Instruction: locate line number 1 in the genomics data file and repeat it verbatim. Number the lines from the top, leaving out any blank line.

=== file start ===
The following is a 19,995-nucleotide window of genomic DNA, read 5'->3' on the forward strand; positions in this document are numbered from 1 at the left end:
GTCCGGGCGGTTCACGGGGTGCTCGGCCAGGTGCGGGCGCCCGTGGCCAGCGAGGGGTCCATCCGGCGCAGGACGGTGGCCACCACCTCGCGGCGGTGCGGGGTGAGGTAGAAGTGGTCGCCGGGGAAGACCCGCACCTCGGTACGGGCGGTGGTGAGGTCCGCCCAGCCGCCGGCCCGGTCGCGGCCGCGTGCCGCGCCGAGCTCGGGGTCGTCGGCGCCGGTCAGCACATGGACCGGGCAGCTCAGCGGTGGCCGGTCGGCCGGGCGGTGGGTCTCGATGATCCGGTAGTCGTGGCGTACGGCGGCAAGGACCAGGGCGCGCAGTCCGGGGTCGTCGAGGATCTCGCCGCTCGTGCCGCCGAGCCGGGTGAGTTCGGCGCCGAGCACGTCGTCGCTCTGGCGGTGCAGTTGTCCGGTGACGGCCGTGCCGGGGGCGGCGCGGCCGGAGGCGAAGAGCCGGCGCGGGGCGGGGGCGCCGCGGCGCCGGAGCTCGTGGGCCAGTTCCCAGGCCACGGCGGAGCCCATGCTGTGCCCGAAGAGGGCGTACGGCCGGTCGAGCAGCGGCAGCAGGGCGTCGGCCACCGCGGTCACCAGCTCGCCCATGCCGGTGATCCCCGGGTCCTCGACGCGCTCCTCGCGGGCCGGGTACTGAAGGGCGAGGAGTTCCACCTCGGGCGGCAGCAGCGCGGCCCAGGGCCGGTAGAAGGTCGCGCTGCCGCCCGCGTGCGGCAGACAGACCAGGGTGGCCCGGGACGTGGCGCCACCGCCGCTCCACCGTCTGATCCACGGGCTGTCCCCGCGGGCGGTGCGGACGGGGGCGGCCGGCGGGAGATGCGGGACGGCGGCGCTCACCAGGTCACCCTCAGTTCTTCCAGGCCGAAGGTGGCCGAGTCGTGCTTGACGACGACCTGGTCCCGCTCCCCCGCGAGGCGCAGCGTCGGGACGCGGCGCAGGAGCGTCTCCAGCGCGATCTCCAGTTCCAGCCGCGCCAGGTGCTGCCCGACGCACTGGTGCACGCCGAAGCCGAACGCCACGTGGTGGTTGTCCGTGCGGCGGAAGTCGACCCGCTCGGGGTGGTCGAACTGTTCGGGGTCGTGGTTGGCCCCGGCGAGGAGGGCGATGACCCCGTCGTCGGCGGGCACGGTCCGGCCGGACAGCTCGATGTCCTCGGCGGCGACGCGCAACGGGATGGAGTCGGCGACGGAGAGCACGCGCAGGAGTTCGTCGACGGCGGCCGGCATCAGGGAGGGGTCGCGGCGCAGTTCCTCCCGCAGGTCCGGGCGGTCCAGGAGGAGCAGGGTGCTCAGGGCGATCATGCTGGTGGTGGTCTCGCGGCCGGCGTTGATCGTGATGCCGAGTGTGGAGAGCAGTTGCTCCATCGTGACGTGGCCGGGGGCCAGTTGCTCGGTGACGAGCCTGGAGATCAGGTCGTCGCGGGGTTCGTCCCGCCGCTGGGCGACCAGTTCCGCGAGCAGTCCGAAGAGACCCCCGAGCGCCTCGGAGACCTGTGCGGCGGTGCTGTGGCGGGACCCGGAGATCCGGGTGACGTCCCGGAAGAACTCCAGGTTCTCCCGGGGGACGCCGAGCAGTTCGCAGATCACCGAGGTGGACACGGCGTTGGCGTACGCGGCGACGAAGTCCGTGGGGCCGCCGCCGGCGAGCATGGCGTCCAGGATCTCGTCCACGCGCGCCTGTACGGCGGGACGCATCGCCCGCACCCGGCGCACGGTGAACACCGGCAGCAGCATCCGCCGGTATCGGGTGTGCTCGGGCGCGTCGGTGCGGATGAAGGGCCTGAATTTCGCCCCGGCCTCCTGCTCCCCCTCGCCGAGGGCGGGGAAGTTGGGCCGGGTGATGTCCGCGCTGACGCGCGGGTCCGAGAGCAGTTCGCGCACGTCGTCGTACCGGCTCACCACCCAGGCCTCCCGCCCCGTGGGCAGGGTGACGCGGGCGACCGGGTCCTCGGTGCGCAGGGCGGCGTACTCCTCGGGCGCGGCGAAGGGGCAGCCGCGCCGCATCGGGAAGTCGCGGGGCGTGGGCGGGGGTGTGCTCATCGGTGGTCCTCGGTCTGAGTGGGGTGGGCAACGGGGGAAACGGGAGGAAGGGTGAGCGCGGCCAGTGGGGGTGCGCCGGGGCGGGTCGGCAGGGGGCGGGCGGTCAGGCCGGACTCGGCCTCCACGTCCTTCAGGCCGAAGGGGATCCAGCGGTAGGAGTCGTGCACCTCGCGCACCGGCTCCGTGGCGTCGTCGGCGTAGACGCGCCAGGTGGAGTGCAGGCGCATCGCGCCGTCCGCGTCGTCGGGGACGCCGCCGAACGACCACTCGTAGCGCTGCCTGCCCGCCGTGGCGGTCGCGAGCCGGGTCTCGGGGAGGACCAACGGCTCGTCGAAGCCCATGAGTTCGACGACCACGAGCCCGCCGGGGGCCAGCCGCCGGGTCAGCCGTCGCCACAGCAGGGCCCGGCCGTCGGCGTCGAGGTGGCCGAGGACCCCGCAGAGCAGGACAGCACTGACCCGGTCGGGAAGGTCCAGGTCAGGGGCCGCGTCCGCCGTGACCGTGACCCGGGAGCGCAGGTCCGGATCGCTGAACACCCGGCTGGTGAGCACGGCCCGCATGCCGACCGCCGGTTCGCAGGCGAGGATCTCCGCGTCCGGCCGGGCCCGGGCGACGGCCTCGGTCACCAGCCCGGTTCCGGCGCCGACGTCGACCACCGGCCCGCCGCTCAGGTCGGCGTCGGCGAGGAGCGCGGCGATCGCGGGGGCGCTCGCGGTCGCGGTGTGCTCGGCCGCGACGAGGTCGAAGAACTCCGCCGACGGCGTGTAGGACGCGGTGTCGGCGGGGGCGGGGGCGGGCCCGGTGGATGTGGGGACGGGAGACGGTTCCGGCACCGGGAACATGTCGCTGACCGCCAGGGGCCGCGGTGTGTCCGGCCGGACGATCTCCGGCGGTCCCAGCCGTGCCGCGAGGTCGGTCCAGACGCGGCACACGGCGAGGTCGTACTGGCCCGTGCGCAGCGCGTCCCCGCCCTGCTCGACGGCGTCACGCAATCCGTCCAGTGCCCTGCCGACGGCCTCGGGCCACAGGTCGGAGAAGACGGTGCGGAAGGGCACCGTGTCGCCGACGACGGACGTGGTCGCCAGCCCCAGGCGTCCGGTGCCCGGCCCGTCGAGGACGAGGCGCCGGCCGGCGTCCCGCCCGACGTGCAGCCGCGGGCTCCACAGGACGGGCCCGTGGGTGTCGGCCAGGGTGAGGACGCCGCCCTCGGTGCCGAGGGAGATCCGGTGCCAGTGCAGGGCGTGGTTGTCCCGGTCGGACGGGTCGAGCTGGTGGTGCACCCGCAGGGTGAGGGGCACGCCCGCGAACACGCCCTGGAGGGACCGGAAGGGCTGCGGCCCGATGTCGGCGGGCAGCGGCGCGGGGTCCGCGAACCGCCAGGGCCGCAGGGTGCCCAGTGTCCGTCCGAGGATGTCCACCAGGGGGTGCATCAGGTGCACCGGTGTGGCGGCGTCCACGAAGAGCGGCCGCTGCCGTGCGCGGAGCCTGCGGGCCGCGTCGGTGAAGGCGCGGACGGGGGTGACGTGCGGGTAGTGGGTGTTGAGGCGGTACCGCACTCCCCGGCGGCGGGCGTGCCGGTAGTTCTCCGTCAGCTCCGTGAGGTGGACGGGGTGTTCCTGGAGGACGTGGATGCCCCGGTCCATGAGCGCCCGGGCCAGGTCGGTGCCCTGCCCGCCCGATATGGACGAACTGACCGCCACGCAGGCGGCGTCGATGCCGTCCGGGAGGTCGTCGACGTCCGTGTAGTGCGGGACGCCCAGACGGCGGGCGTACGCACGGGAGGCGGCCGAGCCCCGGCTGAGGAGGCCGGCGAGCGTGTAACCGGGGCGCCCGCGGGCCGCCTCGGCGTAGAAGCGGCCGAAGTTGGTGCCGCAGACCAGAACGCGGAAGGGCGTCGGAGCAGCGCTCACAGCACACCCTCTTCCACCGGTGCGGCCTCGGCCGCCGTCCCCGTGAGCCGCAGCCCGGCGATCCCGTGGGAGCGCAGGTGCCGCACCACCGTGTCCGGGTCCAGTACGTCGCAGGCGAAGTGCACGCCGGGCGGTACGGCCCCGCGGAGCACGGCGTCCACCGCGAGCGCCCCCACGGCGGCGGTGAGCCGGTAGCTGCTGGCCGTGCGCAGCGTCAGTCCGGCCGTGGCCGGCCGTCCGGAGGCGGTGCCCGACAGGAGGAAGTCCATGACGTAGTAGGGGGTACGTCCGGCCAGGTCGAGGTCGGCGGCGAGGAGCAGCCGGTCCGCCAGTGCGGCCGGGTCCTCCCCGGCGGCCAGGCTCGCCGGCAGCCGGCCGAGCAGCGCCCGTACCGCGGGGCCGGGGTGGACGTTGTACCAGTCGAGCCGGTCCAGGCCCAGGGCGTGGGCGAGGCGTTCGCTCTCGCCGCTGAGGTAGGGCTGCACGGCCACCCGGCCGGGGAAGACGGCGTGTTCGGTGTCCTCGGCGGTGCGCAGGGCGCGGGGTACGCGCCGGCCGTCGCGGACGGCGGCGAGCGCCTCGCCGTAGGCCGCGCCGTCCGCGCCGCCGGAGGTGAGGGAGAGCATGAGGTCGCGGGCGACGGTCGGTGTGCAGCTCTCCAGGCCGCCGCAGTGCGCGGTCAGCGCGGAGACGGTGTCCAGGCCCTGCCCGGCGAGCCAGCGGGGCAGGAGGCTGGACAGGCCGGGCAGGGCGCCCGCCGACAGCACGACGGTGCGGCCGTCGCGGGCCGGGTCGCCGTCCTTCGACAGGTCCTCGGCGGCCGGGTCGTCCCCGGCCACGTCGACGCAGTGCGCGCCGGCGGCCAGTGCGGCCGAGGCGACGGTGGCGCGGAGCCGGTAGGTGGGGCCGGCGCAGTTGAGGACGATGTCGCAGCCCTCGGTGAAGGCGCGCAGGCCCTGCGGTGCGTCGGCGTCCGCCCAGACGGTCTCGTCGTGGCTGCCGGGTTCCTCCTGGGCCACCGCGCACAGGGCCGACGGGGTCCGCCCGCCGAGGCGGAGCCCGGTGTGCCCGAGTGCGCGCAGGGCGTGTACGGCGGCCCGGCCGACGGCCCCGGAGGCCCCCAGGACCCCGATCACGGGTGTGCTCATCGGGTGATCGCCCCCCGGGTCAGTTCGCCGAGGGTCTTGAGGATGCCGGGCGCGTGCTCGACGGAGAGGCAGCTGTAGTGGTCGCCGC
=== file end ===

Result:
The following is a 19,995-nucleotide window of genomic DNA, read 5'->3' on the forward strand; positions in this document are numbered from 1 at the left end: